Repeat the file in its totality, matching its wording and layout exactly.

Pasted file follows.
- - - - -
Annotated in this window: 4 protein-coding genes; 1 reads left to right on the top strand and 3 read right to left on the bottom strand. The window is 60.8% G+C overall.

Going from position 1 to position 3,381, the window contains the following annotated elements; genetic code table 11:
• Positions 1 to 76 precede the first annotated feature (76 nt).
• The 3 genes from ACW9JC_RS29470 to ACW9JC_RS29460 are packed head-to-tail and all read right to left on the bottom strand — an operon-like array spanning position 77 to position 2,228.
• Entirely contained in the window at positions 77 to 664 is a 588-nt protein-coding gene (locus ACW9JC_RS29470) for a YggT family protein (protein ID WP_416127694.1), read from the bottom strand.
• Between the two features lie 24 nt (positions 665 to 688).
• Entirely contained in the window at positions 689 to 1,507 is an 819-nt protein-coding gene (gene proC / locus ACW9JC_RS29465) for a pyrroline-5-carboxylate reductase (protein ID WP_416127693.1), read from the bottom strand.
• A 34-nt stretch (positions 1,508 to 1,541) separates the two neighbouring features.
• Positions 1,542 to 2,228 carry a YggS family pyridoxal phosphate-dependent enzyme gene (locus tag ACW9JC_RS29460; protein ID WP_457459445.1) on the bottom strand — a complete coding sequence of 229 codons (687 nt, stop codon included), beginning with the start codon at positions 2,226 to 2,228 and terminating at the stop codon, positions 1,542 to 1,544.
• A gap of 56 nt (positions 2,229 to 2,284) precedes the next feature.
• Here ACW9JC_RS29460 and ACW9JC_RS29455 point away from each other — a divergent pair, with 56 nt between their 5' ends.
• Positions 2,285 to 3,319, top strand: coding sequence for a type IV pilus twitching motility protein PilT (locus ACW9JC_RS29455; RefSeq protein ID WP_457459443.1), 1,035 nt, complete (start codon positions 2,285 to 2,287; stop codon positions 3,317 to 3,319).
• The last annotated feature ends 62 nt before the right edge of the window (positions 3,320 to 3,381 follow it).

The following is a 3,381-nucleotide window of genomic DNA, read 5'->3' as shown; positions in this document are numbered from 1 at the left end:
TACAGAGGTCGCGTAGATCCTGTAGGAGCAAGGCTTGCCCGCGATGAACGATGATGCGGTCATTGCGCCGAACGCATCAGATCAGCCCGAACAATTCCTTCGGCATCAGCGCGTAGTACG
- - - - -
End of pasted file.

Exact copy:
Annotated in this window: 4 protein-coding genes; 1 reads left to right on the top strand and 3 read right to left on the bottom strand. The window is 60.8% G+C overall.

Going from position 1 to position 3,381, the window contains the following annotated elements; genetic code table 11:
• Positions 1 to 76 precede the first annotated feature (76 nt).
• The 3 genes from ACW9JC_RS29470 to ACW9JC_RS29460 are packed head-to-tail and all read right to left on the bottom strand — an operon-like array spanning position 77 to position 2,228.
• Entirely contained in the window at positions 77 to 664 is a 588-nt protein-coding gene (locus ACW9JC_RS29470) for a YggT family protein (protein ID WP_416127694.1), read from the bottom strand.
• Between the two features lie 24 nt (positions 665 to 688).
• Entirely contained in the window at positions 689 to 1,507 is an 819-nt protein-coding gene (gene proC / locus ACW9JC_RS29465) for a pyrroline-5-carboxylate reductase (protein ID WP_416127693.1), read from the bottom strand.
• A 34-nt stretch (positions 1,508 to 1,541) separates the two neighbouring features.
• Positions 1,542 to 2,228 carry a YggS family pyridoxal phosphate-dependent enzyme gene (locus tag ACW9JC_RS29460; protein ID WP_457459445.1) on the bottom strand — a complete coding sequence of 229 codons (687 nt, stop codon included), beginning with the start codon at positions 2,226 to 2,228 and terminating at the stop codon, positions 1,542 to 1,544.
• A gap of 56 nt (positions 2,229 to 2,284) precedes the next feature.
• Here ACW9JC_RS29460 and ACW9JC_RS29455 point away from each other — a divergent pair, with 56 nt between their 5' ends.
• Positions 2,285 to 3,319, top strand: coding sequence for a type IV pilus twitching motility protein PilT (locus ACW9JC_RS29455; RefSeq protein ID WP_457459443.1), 1,035 nt, complete (start codon positions 2,285 to 2,287; stop codon positions 3,317 to 3,319).
• The last annotated feature ends 62 nt before the right edge of the window (positions 3,320 to 3,381 follow it).

The following is a 3,381-nucleotide window of genomic DNA, read 5'->3' as shown; positions in this document are numbered from 1 at the left end:
TACAGAGGTCGCGTAGATCCTGTAGGAGCAAGGCTTGCCCGCGATGAACGATGATGCGGTCATTGCGCCGAACGCATCAGATCAGCCCGAACAATTCCTTCGGCATCAGCGCGTAGTACG